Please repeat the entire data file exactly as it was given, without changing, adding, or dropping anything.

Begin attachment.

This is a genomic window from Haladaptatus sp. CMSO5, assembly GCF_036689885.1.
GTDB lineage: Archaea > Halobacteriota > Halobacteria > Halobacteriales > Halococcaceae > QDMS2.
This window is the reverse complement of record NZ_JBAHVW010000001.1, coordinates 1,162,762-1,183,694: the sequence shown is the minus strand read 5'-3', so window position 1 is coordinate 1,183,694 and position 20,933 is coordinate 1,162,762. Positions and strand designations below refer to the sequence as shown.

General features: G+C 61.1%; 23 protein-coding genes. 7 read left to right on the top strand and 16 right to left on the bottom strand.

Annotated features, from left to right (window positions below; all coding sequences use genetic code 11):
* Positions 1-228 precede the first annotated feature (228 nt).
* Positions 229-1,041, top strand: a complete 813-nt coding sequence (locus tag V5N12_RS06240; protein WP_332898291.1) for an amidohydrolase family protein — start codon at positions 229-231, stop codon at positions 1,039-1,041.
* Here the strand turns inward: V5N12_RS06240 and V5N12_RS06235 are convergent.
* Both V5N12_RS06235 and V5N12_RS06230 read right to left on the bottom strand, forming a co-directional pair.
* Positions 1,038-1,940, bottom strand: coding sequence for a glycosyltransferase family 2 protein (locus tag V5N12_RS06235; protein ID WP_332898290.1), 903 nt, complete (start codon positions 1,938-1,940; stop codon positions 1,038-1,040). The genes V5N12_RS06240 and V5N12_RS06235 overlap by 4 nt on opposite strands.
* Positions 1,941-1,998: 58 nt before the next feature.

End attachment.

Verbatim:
This is a genomic window from Haladaptatus sp. CMSO5, assembly GCF_036689885.1.
GTDB lineage: Archaea > Halobacteriota > Halobacteria > Halobacteriales > Halococcaceae > QDMS2.
This window is the reverse complement of record NZ_JBAHVW010000001.1, coordinates 1,162,762-1,183,694: the sequence shown is the minus strand read 5'-3', so window position 1 is coordinate 1,183,694 and position 20,933 is coordinate 1,162,762. Positions and strand designations below refer to the sequence as shown.

General features: G+C 61.1%; 23 protein-coding genes. 7 read left to right on the top strand and 16 right to left on the bottom strand.

Annotated features, from left to right (window positions below; all coding sequences use genetic code 11):
* Positions 1-228 precede the first annotated feature (228 nt).
* Positions 229-1,041, top strand: a complete 813-nt coding sequence (locus tag V5N12_RS06240; protein WP_332898291.1) for an amidohydrolase family protein — start codon at positions 229-231, stop codon at positions 1,039-1,041.
* Here the strand turns inward: V5N12_RS06240 and V5N12_RS06235 are convergent.
* Both V5N12_RS06235 and V5N12_RS06230 read right to left on the bottom strand, forming a co-directional pair.
* Positions 1,038-1,940, bottom strand: coding sequence for a glycosyltransferase family 2 protein (locus tag V5N12_RS06235; protein ID WP_332898290.1), 903 nt, complete (start codon positions 1,938-1,940; stop codon positions 1,038-1,040). The genes V5N12_RS06240 and V5N12_RS06235 overlap by 4 nt on opposite strands.
* Positions 1,941-1,998: 58 nt before the next feature.